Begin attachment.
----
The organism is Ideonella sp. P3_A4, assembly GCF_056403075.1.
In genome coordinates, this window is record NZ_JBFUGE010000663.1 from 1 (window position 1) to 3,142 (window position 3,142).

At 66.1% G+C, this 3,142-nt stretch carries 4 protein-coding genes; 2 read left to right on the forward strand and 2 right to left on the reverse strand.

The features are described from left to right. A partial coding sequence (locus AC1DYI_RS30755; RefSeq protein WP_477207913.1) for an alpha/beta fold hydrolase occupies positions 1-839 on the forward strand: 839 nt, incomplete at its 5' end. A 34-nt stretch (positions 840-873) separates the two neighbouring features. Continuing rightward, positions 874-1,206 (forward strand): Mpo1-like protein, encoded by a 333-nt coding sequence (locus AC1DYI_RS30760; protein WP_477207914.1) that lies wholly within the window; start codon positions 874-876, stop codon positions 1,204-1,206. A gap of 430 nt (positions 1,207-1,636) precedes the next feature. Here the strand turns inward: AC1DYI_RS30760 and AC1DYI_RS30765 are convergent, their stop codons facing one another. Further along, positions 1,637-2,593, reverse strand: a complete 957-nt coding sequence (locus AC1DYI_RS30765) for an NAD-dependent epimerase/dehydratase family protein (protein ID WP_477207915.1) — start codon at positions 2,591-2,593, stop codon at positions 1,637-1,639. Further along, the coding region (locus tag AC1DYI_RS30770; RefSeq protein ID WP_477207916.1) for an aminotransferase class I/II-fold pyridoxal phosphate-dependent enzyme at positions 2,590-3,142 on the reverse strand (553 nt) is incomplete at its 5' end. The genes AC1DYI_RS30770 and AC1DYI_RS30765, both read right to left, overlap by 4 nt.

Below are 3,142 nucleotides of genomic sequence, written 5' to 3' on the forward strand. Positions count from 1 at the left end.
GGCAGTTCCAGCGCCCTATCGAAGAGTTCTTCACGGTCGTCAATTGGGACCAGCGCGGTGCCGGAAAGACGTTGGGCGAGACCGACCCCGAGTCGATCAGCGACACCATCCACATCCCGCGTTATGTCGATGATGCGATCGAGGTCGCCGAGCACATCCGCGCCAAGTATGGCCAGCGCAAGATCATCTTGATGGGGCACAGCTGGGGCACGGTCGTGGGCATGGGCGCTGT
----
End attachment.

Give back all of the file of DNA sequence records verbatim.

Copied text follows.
The organism is Ideonella sp. P3_A4, assembly GCF_056403075.1.
In genome coordinates, this window is record NZ_JBFUGE010000663.1 from 1 (window position 1) to 3,142 (window position 3,142).

At 66.1% G+C, this 3,142-nt stretch carries 4 protein-coding genes; 2 read left to right on the forward strand and 2 right to left on the reverse strand.

The features are described from left to right. A partial coding sequence (locus AC1DYI_RS30755; RefSeq protein WP_477207913.1) for an alpha/beta fold hydrolase occupies positions 1-839 on the forward strand: 839 nt, incomplete at its 5' end. A 34-nt stretch (positions 840-873) separates the two neighbouring features. Continuing rightward, positions 874-1,206 (forward strand): Mpo1-like protein, encoded by a 333-nt coding sequence (locus AC1DYI_RS30760; protein WP_477207914.1) that lies wholly within the window; start codon positions 874-876, stop codon positions 1,204-1,206. A gap of 430 nt (positions 1,207-1,636) precedes the next feature. Here the strand turns inward: AC1DYI_RS30760 and AC1DYI_RS30765 are convergent, their stop codons facing one another. Further along, positions 1,637-2,593, reverse strand: a complete 957-nt coding sequence (locus AC1DYI_RS30765) for an NAD-dependent epimerase/dehydratase family protein (protein ID WP_477207915.1) — start codon at positions 2,591-2,593, stop codon at positions 1,637-1,639. Further along, the coding region (locus tag AC1DYI_RS30770; RefSeq protein ID WP_477207916.1) for an aminotransferase class I/II-fold pyridoxal phosphate-dependent enzyme at positions 2,590-3,142 on the reverse strand (553 nt) is incomplete at its 5' end. The genes AC1DYI_RS30770 and AC1DYI_RS30765, both read right to left, overlap by 4 nt.

Below are 3,142 nucleotides of genomic sequence, written 5' to 3' on the forward strand. Positions count from 1 at the left end.
GGCAGTTCCAGCGCCCTATCGAAGAGTTCTTCACGGTCGTCAATTGGGACCAGCGCGGTGCCGGAAAGACGTTGGGCGAGACCGACCCCGAGTCGATCAGCGACACCATCCACATCCCGCGTTATGTCGATGATGCGATCGAGGTCGCCGAGCACATCCGCGCCAAGTATGGCCAGCGCAAGATCATCTTGATGGGGCACAGCTGGGGCACGGTCGTGGGCATGGGCGCTGT